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New Zealanders are satisfied with their overall well-being
Embargoed until 10:45am  –  29 October 2009

New Zealand General Social Survey: 2008  –  Media Release

The first New Zealand General Social Survey (NZGSS) shows that 86 percent of New Zealanders are satisfied with their life overall, Statistics New Zealand said today. The NZGSS gives information about key social and economic outcomes across a number of areas of life.

“The focus of the survey is a broad view of how New Zealanders are doing across many areas of life,” said Statistics New Zealand Manager Conal Smith.

The survey contains a mixture of self-assessed measures, traditional measures, and new measures, which combine to give a full view of well-being in one survey. It includes New Zealanders' assessments of their health, the environment, and social contact with family and friends. It collects information about fields where there has been little official information available, for example, volunteering, emergency preparedness, and housing problems. Traditional measures such as income, tenure, employment, and education are also included.

“This combination of data is useful because it shows how changes in economic and social conditions, such as health and income, affect New Zealanders’ lives. We can also find out which conditions have the most impact on people and who is most affected.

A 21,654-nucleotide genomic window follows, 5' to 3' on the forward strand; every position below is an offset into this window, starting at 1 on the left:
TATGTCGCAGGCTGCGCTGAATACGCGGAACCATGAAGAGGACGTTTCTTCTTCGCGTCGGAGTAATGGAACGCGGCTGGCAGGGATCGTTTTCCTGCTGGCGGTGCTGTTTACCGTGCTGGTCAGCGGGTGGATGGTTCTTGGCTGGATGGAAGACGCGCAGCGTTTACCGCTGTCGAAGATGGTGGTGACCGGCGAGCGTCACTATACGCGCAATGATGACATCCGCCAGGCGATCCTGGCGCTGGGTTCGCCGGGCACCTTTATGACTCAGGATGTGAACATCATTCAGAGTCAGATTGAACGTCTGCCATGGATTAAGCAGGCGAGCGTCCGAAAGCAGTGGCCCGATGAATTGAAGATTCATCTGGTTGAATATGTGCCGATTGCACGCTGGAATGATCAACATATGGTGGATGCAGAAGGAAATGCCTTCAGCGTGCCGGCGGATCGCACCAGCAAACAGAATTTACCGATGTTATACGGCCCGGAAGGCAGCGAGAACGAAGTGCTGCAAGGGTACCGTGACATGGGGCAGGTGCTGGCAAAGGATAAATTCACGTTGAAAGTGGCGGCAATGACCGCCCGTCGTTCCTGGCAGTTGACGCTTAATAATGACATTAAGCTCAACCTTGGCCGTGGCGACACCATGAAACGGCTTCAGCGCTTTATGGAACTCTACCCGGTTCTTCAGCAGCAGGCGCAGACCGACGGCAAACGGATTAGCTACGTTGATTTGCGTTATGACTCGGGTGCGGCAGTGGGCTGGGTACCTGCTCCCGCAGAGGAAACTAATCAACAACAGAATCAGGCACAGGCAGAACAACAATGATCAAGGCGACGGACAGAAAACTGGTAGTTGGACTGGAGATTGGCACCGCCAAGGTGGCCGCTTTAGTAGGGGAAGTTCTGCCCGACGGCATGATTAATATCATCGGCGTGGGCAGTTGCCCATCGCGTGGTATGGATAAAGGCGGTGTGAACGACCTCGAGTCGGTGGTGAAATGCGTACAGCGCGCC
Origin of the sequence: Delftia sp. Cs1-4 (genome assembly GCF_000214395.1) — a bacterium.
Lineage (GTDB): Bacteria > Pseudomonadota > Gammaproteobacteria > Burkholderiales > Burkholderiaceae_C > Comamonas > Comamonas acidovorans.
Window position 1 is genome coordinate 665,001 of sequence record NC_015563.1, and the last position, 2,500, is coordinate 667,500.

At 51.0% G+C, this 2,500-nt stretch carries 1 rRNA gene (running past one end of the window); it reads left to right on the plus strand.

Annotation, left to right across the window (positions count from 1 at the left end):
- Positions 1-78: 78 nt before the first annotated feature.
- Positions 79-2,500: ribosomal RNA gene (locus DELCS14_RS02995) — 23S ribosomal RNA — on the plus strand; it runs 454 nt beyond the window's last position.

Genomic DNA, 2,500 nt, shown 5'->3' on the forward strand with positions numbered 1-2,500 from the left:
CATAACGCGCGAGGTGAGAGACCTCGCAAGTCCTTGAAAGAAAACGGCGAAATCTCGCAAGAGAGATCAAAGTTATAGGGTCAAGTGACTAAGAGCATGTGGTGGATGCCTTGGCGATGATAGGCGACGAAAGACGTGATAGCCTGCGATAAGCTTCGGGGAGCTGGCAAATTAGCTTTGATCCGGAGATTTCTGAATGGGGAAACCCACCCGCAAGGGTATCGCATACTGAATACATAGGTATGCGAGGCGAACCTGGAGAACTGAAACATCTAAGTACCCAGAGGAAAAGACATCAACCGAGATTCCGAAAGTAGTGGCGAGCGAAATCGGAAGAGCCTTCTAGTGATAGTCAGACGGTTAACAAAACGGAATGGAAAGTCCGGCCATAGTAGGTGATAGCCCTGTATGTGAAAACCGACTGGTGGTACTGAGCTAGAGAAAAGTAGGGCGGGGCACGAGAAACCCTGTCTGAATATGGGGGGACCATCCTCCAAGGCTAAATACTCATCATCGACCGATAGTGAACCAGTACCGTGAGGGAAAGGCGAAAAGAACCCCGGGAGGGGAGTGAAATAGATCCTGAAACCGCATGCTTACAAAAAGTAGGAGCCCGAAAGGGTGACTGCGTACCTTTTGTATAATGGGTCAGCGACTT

“The NZGSS provides regular, accessible information across many social dimensions in order to monitor and support decisions made about social spending; an area that accounts for a considerable proportion of Crown expenditure. Statistics New Zealand is making this new data source available from today. Results from the NZGSS are also of interest to the public.

“A key finding is that most people are satisfied or very satisfied with their life in New Zealand overall. This high level of satisfaction is broadly comparable with other Organisation for Economic Co-operation and Development countries where this type of survey is conducted, including Canada, the United Kingdom, and Australia.”

Other key findings from the NZGSS include:

  • Around 1 in 7 people said they did not have enough money to meet their everyday needs.
  • More than 80 percent of people had some sort of contact with family living outside their household, at least once in the last month.
  • Despite this, one-quarter of people felt they did not have enough contact with non-resident family, and one-fifth reported not having enough contact with non-resident friends.
  • Half of people reported one or more problems relating to their house, street, or neighbourhood.
  • 1 in 10 people had been discriminated against in the past 12 months. The most common grounds were 'nationality, race, or ethnic group'.
  • However, over 90 percent of people agreed that it is good that people in New Zealand can have different values and ways of living.
  • Unemployed people were around two-to-three times more likely than people who were employed or not in the labour force to say they were dissatisfied or very dissatisfied with life overall.
  • One-third of people undertook voluntary work and about two-thirds had done unpaid work outside the household in the last four weeks.

Mr Smith thanked New Zealanders for taking part in the first NZGSS.

Cathryn Ashley-Jones  29 October 2009
Acting Government Statistician  


For more information contact:
Deborah Potter
Wellington 04 931 4600
Email: info@stats.govt.nz

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